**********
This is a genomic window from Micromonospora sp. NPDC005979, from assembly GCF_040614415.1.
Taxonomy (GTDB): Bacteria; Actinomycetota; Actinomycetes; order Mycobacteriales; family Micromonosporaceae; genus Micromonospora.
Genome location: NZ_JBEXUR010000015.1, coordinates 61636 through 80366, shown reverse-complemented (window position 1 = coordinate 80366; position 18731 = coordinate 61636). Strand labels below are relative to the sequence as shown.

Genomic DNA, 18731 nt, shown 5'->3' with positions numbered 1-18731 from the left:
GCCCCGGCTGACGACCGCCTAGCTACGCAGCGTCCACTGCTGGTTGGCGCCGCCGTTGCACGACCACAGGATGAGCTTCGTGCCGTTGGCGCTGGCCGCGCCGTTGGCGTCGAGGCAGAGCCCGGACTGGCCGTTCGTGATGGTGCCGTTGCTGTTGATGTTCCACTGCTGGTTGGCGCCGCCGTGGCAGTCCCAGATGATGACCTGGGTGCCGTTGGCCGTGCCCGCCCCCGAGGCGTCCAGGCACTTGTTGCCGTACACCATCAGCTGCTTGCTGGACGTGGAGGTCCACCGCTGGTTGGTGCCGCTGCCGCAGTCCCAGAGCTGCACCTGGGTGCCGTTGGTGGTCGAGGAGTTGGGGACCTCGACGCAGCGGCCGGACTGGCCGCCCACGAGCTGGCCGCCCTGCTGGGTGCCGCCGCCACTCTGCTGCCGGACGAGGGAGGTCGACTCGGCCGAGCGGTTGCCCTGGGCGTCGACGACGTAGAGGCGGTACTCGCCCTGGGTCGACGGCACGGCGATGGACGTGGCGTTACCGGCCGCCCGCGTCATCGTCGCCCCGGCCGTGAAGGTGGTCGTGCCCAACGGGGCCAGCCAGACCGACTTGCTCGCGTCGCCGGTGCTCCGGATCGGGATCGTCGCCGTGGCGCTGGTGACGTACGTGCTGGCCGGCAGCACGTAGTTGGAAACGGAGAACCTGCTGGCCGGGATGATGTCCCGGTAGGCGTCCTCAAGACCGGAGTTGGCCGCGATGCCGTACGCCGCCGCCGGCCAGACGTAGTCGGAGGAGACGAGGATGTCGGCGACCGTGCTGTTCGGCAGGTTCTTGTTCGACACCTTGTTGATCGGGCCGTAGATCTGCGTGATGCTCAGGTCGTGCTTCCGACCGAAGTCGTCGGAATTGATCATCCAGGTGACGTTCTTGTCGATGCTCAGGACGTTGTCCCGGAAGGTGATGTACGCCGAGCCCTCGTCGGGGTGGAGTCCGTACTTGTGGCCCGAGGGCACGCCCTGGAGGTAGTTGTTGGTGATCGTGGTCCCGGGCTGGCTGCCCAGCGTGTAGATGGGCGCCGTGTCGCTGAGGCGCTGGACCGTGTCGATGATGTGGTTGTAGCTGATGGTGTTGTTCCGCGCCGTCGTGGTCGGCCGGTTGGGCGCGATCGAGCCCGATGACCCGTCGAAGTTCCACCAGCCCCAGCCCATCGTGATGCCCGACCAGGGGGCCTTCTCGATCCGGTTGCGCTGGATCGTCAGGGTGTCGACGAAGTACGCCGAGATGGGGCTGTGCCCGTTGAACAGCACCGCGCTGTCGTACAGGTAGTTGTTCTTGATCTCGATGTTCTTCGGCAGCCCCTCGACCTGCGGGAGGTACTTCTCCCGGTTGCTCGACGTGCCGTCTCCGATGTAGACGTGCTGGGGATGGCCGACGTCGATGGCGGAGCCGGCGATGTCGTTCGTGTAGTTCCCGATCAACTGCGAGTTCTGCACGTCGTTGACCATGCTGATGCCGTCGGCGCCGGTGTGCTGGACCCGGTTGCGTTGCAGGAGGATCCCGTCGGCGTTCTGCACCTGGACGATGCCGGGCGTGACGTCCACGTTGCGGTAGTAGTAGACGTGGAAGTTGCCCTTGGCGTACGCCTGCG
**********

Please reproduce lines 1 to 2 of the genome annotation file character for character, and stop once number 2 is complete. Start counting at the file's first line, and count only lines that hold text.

This is a genomic window from Micromonospora sp. NPDC005979, from assembly GCF_040614415.1.
Taxonomy (GTDB): Bacteria; Actinomycetota; Actinomycetes; order Mycobacteriales; family Micromonosporaceae; genus Micromonospora.